‘Sanctions against Syria won’t bear fruit’

The UN High Commissioner for Human Rights has called for military intervention in Syria to bring down the ruling regime as sanctions continue to be piled on Damascus. But political activist Franklin Lamb has doubts on how effective they can be.

­According to Commissioner Navi Pillay, more than 4,000 people, including 307 children, have been killed in the last nine months of clashes between the government forces of President Bashar al-Assad and armed opposition.

The UN also condemned Assad's rule, but a resolution that could have paved the way for intervention was blocked by Russia and China.

They believe the UN continues to ignore reports of atrocities committed by opposition fighters – and warn that foreign meddling may worsen the situation.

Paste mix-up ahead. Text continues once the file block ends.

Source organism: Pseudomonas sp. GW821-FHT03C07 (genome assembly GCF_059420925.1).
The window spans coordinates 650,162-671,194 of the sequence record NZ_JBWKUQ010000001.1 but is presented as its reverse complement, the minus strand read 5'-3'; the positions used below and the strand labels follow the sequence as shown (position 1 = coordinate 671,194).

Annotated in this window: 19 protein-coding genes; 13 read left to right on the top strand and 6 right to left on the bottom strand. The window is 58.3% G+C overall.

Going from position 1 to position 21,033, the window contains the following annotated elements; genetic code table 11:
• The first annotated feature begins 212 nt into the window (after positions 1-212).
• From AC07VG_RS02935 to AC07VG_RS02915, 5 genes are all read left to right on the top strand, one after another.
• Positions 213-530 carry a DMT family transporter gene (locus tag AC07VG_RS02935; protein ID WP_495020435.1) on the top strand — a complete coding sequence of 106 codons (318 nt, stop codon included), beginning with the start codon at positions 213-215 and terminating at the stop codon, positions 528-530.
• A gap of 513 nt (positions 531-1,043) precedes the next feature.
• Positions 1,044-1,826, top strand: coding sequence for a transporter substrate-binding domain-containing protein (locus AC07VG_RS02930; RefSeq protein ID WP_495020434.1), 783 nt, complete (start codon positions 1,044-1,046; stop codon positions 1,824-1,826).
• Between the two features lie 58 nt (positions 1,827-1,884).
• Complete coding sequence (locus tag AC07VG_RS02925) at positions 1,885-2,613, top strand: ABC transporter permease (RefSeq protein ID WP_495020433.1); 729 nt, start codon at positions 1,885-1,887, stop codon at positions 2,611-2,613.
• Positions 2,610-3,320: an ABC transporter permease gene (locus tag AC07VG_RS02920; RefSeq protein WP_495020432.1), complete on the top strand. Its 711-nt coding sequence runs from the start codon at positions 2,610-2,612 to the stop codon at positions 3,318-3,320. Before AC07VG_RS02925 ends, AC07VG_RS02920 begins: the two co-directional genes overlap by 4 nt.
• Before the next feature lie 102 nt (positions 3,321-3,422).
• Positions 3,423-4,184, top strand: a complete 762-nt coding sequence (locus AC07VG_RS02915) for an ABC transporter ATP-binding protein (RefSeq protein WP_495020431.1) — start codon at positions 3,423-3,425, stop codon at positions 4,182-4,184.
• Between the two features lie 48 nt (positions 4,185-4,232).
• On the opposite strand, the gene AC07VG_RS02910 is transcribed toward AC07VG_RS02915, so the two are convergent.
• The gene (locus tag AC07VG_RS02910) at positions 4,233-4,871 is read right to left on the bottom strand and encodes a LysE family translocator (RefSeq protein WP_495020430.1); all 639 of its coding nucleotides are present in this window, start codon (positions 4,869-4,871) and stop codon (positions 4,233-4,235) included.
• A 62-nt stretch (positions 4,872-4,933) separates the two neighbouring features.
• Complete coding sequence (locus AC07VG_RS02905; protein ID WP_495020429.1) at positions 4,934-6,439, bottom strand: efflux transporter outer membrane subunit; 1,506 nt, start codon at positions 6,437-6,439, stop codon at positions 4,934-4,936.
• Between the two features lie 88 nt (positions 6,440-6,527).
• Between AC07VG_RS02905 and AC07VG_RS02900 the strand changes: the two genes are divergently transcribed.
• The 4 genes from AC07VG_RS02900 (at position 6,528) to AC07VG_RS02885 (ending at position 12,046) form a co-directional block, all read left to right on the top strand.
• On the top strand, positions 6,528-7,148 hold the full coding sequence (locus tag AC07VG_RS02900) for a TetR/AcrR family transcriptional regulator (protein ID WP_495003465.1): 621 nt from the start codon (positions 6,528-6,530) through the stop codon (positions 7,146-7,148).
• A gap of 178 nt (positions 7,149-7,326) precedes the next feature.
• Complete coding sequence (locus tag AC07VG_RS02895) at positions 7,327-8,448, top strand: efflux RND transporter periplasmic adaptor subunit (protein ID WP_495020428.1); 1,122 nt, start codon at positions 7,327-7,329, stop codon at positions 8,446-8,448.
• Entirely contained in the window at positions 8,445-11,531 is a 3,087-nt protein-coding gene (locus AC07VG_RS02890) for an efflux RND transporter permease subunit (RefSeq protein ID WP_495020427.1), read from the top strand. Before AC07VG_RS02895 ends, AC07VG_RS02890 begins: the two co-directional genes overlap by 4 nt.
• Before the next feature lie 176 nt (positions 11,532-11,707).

Franklin Lamb says the regime is extremely nationalistic to be brought down by Western interference in the form of sanctions as the majority of population will strongly oppose them.

“The history going back to Iraq and before teaches us that sanctions are not really effective in changing the behavior of the regime – they are dramatic for local consumption,” Lamb claims, saying the US Congress’ thrills of sanctions against Syria and Iran will bring no fruit in real political terms.

“Both sides have got to find another way to defuse the situation,” he maintains.

­Dr Ibrahim Alloush, a professor at Zaytouneh University in Jordan, doubts there can be a peaceful resolution to the crisis in Syria as the Arab League “simply wants to topple the Syrian regime and to replace it with a pro-American regime.”

What’s taking place now is, in fact, an attempt by the Arab League to be used by the United States and NATO against one of the few remaining states in the Arab world that says ‘no’ to United States influence,” he told RT.